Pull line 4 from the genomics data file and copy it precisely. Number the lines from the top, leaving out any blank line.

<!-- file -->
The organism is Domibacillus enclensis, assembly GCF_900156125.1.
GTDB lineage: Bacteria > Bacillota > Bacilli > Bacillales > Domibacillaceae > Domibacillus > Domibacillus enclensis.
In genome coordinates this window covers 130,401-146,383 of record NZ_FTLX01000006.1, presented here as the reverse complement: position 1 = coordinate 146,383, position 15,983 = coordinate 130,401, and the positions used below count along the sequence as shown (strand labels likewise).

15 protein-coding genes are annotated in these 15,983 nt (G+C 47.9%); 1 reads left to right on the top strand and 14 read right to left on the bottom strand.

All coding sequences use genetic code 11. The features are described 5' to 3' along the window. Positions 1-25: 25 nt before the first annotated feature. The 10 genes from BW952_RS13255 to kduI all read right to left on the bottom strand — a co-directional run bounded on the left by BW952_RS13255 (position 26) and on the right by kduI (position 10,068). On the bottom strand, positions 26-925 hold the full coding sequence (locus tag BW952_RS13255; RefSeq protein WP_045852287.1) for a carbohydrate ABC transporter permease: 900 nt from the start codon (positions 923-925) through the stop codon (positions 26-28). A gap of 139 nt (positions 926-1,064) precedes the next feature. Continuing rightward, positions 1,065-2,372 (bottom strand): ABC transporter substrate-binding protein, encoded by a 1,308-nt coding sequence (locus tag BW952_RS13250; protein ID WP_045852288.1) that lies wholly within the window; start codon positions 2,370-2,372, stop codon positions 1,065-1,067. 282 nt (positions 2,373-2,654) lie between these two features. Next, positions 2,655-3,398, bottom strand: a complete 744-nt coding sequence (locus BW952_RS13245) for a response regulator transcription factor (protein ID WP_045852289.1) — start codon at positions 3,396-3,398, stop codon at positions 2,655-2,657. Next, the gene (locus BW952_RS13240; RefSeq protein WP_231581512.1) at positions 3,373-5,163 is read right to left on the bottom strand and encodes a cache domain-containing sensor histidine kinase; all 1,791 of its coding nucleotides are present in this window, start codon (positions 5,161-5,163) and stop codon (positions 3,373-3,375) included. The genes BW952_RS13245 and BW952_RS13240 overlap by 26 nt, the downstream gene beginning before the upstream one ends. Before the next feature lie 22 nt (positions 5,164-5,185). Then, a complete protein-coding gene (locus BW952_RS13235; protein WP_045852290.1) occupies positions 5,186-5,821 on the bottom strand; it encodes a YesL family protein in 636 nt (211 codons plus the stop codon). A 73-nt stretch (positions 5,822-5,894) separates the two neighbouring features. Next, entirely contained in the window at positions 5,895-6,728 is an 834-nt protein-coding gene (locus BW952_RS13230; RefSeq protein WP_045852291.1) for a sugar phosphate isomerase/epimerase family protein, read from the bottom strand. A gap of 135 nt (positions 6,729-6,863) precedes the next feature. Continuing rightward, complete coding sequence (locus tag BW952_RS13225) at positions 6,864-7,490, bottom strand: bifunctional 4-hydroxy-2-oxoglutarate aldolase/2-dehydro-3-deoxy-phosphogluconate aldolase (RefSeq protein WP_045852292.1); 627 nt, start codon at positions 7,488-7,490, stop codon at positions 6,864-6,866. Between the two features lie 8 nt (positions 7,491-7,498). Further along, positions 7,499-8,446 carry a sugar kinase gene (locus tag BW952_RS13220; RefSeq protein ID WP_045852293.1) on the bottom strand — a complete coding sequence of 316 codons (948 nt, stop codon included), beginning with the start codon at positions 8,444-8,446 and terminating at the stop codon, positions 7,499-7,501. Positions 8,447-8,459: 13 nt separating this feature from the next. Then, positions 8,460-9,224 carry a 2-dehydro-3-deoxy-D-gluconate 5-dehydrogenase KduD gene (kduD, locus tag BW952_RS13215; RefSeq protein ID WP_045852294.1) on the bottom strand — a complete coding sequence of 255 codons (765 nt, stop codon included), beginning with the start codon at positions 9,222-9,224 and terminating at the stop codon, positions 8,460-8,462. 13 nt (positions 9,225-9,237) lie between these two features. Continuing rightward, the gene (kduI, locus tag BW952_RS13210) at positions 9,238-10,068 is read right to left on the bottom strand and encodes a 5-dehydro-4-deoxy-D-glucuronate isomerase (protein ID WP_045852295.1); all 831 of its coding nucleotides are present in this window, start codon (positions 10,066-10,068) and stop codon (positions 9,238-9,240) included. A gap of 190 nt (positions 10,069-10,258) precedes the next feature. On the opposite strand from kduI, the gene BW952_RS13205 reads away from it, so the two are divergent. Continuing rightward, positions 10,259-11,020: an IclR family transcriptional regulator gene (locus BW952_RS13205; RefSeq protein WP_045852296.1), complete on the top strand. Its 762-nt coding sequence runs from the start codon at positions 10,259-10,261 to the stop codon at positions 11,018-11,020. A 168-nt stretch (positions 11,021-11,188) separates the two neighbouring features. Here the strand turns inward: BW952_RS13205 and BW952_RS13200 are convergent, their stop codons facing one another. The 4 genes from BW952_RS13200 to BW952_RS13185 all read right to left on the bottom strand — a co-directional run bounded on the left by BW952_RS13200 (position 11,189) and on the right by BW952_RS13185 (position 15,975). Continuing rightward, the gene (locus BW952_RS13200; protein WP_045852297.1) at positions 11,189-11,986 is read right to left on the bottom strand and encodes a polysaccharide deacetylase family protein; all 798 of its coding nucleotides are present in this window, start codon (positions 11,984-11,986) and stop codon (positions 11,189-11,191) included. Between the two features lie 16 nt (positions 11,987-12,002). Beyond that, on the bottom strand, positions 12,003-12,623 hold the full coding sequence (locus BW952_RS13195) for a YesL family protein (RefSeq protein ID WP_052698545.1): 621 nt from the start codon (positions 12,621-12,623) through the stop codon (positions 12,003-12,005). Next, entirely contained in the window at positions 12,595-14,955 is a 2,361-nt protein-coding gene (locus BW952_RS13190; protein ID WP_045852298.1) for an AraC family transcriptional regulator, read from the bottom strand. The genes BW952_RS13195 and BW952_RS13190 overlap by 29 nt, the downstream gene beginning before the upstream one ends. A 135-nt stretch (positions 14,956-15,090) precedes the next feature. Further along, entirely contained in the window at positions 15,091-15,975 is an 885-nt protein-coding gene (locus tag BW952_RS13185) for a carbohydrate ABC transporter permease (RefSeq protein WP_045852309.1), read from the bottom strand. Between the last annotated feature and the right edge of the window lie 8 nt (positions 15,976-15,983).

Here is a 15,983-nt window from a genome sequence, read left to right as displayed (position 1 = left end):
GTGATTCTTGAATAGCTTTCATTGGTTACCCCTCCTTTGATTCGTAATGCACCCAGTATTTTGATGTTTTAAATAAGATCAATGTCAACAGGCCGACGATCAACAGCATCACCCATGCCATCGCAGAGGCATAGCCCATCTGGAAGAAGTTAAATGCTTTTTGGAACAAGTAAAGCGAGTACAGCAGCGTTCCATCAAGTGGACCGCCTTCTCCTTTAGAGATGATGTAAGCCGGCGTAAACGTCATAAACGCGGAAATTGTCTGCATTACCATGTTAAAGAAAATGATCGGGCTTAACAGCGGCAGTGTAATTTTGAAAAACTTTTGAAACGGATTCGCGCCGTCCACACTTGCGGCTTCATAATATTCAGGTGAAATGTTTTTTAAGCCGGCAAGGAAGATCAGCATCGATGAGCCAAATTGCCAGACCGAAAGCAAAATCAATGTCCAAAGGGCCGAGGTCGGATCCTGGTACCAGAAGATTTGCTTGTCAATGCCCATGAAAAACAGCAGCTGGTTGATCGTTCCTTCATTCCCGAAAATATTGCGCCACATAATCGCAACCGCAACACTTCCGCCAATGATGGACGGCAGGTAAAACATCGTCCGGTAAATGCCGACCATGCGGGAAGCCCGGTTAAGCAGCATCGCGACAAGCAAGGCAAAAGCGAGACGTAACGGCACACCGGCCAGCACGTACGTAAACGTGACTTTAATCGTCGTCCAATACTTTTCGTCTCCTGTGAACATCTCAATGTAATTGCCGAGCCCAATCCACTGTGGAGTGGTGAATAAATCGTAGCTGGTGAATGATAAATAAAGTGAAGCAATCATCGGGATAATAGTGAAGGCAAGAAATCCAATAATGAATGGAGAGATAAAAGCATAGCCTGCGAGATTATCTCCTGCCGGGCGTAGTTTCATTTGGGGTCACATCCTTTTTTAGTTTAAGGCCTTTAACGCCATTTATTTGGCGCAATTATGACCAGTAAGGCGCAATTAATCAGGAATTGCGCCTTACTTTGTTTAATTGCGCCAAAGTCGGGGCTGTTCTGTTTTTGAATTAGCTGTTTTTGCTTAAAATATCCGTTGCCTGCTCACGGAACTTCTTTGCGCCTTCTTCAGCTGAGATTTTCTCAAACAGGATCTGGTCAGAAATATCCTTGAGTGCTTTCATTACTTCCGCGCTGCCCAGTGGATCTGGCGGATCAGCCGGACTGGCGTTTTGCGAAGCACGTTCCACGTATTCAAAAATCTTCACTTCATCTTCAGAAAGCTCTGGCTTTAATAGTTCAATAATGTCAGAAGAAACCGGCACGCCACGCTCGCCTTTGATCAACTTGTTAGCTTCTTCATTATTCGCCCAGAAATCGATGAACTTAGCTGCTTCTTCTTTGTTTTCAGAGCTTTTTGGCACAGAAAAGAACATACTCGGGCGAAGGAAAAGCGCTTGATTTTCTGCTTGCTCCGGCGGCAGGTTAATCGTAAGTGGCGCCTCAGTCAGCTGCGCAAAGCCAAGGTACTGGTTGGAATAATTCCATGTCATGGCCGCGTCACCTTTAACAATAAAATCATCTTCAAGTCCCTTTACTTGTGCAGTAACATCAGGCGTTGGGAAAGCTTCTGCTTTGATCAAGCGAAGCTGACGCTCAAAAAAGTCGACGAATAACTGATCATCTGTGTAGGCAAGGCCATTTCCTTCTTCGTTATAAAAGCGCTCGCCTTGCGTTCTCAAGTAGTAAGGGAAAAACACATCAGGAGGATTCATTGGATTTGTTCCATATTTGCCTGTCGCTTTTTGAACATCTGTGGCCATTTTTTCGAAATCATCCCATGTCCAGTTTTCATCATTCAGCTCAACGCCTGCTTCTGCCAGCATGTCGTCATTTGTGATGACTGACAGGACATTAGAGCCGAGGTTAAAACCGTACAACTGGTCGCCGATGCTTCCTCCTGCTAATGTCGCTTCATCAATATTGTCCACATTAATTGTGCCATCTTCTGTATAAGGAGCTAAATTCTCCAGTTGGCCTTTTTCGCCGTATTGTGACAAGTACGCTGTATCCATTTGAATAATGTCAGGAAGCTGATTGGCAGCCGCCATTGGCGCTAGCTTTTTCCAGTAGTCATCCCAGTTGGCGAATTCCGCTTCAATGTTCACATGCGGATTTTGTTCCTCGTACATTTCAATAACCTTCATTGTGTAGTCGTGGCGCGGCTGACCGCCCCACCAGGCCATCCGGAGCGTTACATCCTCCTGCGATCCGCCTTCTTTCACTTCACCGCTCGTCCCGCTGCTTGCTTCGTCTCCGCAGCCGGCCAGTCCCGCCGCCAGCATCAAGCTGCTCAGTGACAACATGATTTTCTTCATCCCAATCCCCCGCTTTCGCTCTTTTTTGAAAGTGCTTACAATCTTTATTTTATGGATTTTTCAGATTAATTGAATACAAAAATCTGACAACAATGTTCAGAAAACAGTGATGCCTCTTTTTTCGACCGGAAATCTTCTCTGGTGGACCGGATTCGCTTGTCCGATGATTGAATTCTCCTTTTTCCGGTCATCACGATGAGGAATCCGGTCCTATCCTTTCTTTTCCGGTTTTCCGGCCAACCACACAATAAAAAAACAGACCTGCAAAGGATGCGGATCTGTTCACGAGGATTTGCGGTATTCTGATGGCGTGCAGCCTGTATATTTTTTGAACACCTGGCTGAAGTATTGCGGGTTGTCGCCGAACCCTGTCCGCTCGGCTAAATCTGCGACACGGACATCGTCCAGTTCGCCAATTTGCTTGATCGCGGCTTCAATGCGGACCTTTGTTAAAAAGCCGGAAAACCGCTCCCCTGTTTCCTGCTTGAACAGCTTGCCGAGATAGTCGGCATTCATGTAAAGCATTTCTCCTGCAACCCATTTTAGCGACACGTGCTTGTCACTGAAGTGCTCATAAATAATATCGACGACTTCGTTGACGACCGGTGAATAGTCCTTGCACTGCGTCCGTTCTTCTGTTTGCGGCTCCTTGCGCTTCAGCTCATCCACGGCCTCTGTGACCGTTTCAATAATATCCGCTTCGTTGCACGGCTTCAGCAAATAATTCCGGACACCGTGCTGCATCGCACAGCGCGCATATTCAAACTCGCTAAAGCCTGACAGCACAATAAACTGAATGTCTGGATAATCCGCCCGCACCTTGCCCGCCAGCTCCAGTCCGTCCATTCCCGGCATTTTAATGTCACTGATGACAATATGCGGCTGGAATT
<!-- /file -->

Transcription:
15 protein-coding genes are annotated in these 15,983 nt (G+C 47.9%); 1 reads left to right on the top strand and 14 read right to left on the bottom strand.